Kretschmer conducted a very detailed study of sensitive paranoia over a period of more than 30 years. His book “Der sensitive Beziehunswahn” published in 1950, and translated as “Paranoia and sensitivity” , described a large number of cases in very great detail. However, antidepressants and neuroleptics did not exist at the time of publication of this book. Their introduction in 1952 for the treatment of delusional disorder led to a revision of the basic concepts. Research psychiatrists have subsequently tried to determine which medications are able to most effectively stabilize sensitive paranoia.
A consensus appears to have been gradually reached in favour of a combination of an antidepressant at conventional doses with a low or medium dose of neuroleptic, as illustrated by the following quotations.
A. PROSPERI and G. PUPESCHI wrote : “Chemotherapy is generally mixed, using a combination of antidepressant and neuroleptics (Guyautat et al., 1966; Sutter et al., 1968). Antidepressants, preferably tricyclics or serotonin reuptake inhibitors, are prescribed according to the conventional dosages and durations. They must be initiated at the onset of the disorders.
Incisive neuroleptics, which are not systematically proposed by all authors, must be used at low to medium doses. At excessively high doses, by inhibiting the delusional symptoms, may worsen the depression. Atypical neuroleptics or antipsychotics could have an indication of choice in this setting, but always at low doses.”
Similarly, J.P. OLIE, T. GALLARDA, and E. DUAUX indicated : “Some sensitive paranoia subjects require long-term chemotherapy (Anafranil, 50 mg/day and Largactil, 100 mg/day)”. Note that the dose of the antidepressant Anafranil is classical, while a low dose of the neuroleptic Largactil is recommended.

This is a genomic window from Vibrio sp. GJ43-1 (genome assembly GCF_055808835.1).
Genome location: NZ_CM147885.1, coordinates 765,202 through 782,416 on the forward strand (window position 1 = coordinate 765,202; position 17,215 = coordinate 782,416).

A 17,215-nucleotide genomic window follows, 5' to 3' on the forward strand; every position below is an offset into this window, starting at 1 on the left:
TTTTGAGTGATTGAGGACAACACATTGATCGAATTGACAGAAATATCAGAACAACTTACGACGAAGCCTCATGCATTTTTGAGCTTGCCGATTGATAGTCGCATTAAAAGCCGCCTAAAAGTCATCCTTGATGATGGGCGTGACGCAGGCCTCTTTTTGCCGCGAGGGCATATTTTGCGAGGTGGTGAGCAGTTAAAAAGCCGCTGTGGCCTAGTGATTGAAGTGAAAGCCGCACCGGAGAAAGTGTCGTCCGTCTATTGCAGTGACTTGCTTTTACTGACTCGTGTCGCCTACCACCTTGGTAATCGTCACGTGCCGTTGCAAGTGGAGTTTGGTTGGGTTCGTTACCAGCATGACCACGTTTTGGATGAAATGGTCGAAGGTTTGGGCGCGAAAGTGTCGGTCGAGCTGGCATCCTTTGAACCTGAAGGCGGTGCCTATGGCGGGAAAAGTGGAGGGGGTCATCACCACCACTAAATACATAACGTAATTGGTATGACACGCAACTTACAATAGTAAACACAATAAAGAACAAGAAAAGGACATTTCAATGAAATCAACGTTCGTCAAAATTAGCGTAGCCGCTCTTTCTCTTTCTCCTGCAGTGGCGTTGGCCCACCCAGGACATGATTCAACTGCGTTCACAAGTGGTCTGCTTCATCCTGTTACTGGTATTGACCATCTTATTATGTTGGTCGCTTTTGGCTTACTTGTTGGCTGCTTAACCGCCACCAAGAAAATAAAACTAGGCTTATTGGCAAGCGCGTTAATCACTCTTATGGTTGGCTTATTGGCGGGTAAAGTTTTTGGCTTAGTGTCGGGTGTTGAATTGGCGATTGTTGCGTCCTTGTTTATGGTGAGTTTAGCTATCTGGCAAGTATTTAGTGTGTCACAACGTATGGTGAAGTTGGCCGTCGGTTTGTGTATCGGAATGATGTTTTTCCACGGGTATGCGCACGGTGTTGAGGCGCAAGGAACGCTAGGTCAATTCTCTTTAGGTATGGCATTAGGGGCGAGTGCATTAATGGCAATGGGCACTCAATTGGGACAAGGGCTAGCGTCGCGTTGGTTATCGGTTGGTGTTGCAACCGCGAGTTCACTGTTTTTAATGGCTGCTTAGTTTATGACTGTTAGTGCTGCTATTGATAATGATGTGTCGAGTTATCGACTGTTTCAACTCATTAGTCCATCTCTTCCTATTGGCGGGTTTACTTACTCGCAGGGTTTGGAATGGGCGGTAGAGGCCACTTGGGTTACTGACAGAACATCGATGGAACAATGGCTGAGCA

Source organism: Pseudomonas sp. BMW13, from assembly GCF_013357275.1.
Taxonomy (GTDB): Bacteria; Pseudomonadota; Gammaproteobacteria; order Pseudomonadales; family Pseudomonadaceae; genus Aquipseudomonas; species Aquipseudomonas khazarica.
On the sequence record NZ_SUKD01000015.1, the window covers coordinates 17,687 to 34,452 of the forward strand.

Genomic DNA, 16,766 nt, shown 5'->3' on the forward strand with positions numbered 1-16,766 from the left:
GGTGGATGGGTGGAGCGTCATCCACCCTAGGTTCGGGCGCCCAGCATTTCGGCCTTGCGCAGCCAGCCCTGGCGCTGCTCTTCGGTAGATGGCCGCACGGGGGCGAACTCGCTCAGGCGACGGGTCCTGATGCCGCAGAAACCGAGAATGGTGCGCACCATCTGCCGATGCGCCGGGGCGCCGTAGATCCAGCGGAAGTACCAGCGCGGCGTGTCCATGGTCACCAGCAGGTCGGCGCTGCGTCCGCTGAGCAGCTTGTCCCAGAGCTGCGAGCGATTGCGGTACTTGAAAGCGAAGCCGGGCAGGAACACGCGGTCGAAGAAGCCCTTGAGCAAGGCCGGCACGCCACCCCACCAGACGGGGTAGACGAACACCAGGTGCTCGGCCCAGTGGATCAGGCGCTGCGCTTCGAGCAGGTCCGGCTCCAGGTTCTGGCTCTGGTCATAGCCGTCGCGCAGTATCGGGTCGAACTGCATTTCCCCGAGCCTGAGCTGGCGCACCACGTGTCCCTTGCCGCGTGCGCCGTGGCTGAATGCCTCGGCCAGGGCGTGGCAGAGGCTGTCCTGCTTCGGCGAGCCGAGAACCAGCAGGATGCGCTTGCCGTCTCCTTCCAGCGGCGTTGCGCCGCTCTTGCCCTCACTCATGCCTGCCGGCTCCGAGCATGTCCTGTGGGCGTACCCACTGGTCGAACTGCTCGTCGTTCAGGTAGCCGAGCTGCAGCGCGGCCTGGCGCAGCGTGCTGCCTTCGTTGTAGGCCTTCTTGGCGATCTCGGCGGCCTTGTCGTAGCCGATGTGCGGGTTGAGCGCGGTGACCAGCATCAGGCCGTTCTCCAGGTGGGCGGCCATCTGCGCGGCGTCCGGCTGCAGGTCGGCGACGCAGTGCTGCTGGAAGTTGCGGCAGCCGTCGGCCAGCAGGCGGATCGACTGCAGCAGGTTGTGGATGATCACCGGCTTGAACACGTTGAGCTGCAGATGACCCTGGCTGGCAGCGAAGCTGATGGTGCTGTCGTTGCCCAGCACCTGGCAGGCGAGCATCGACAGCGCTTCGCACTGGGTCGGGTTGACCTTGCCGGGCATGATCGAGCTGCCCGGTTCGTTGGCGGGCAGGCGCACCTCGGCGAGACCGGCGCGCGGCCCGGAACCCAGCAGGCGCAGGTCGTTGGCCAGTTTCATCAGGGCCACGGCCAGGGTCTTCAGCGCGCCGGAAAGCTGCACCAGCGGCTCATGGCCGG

A. FOURNIER  wrote: “After 2 weeks of treatment of a patient with Kretschmer’s sensitive paranoia, essentially comprising neuroleptics (Haloperidol and Nozinan), the clinical features remained unchanged and the delusions persisted. We added treatment with Floxyfral at a dose of 150 mg per day (three 50 mg tablets) and, after a period of 10 to 15 days, a marked improvement was observed with lucid and critical insight into the delusions. This state allowed the patient to be discharged from hospital about one month after admission”
These authors emphasized the need for moderate doses of neuroleptics to avoid accentuating the depression.
This was confirmed by M. ESCANDE, L. GAYRAL, and E. GOLDBERGER : “A frequent reaction is the depressive reaction which accompanies the delusional state and which deteriorates during the course of treatment, when the delusional activity has been treated with a long-acting neuroleptic.” These same authors, in another paper , indicated that this depressive reaction is frequently accompanied by hypochondria.
M. ESCANDE and B. BONNET precisely explained the causes for this “depressive reaction” : “Depression in these cases is clearly related to clinical pharmacological effects, but are inseparable from the psycho-structural modifications, including bereavement of delusions, perceived as a loss for the ideal self.”
This depression is often very difficult to characterize as such. Many authors use the term “masked depression”, as it is hidden by the delusions. However, it is really present and responds favourably to antidepressants.